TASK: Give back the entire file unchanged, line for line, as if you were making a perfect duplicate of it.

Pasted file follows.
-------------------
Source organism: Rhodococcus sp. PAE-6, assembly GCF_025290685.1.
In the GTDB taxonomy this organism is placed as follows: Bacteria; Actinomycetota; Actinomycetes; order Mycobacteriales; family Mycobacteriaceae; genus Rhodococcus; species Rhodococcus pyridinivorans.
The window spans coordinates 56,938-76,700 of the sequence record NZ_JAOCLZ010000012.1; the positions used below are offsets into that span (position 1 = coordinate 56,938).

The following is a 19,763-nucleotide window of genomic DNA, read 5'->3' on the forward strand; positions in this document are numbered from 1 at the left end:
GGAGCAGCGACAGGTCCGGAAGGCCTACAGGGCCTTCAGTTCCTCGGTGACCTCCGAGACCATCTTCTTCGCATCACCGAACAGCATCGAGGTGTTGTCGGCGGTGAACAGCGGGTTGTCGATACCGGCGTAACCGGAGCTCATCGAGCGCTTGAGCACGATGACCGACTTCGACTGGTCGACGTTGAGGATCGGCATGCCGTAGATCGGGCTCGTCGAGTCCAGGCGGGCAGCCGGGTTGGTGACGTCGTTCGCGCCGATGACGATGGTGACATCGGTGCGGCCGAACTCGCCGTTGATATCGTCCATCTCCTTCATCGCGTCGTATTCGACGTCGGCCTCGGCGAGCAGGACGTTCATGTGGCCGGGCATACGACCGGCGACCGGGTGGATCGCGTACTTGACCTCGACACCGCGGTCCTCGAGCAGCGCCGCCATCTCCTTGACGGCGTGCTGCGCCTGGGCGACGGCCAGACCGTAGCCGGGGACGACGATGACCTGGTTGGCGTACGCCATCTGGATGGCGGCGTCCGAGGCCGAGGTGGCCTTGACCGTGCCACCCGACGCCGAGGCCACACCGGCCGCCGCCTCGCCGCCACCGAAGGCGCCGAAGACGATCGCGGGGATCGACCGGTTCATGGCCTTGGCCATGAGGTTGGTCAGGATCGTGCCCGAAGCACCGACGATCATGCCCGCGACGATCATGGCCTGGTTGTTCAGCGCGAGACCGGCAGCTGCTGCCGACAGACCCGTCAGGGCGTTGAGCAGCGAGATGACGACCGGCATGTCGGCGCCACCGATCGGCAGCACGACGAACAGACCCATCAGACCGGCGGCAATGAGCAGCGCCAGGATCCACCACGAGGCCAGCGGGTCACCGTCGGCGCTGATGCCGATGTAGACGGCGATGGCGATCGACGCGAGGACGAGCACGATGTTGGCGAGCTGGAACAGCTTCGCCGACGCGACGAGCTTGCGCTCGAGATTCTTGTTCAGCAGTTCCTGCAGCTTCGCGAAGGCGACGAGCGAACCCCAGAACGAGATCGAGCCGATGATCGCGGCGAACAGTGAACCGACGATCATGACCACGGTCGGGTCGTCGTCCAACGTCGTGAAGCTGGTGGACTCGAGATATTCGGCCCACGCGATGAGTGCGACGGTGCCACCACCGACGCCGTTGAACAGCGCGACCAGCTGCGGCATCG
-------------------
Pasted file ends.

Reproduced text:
Source organism: Rhodococcus sp. PAE-6, assembly GCF_025290685.1.
In the GTDB taxonomy this organism is placed as follows: Bacteria; Actinomycetota; Actinomycetes; order Mycobacteriales; family Mycobacteriaceae; genus Rhodococcus; species Rhodococcus pyridinivorans.
The window spans coordinates 56,938-76,700 of the sequence record NZ_JAOCLZ010000012.1; the positions used below are offsets into that span (position 1 = coordinate 56,938).

The following is a 19,763-nucleotide window of genomic DNA, read 5'->3' on the forward strand; positions in this document are numbered from 1 at the left end:
GGAGCAGCGACAGGTCCGGAAGGCCTACAGGGCCTTCAGTTCCTCGGTGACCTCCGAGACCATCTTCTTCGCATCACCGAACAGCATCGAGGTGTTGTCGGCGGTGAACAGCGGGTTGTCGATACCGGCGTAACCGGAGCTCATCGAGCGCTTGAGCACGATGACCGACTTCGACTGGTCGACGTTGAGGATCGGCATGCCGTAGATCGGGCTCGTCGAGTCCAGGCGGGCAGCCGGGTTGGTGACGTCGTTCGCGCCGATGACGATGGTGACATCGGTGCGGCCGAACTCGCCGTTGATATCGTCCATCTCCTTCATCGCGTCGTATTCGACGTCGGCCTCGGCGAGCAGGACGTTCATGTGGCCGGGCATACGACCGGCGACCGGGTGGATCGCGTACTTGACCTCGACACCGCGGTCCTCGAGCAGCGCCGCCATCTCCTTGACGGCGTGCTGCGCCTGGGCGACGGCCAGACCGTAGCCGGGGACGACGATGACCTGGTTGGCGTACGCCATCTGGATGGCGGCGTCCGAGGCCGAGGTGGCCTTGACCGTGCCACCCGACGCCGAGGCCACACCGGCCGCCGCCTCGCCGCCACCGAAGGCGCCGAAGACGATCGCGGGGATCGACCGGTTCATGGCCTTGGCCATGAGGTTGGTCAGGATCGTGCCCGAAGCACCGACGATCATGCCCGCGACGATCATGGCCTGGTTGTTCAGCGCGAGACCGGCAGCTGCTGCCGACAGACCCGTCAGGGCGTTGAGCAGCGAGATGACGACCGGCATGTCGGCGCCACCGATCGGCAGCACGACGAACAGACCCATCAGACCGGCGGCAATGAGCAGCGCCAGGATCCACCACGAGGCCAGCGGGTCACCGTCGGCGCTGATGCCGATGTAGACGGCGATGGCGATCGACGCGAGGACGAGCACGATGTTGGCGAGCTGGAACAGCTTCGCCGACGCGACGAGCTTGCGCTCGAGATTCTTGTTCAGCAGTTCCTGCAGCTTCGCGAAGGCGACGAGCGAACCCCAGAACGAGATCGAGCCGATGATCGCGGCGAACAGTGAACCGACGATCATGACCACGGTCGGGTCGTCGTCCAACGTCGTGAAGCTGGTGGACTCGAGATATTCGGCCCACGCGATGAGTGCGACGGTGCCACCACCGACGCCGTTGAACAGCGCGACCAGCTGCGGCATCG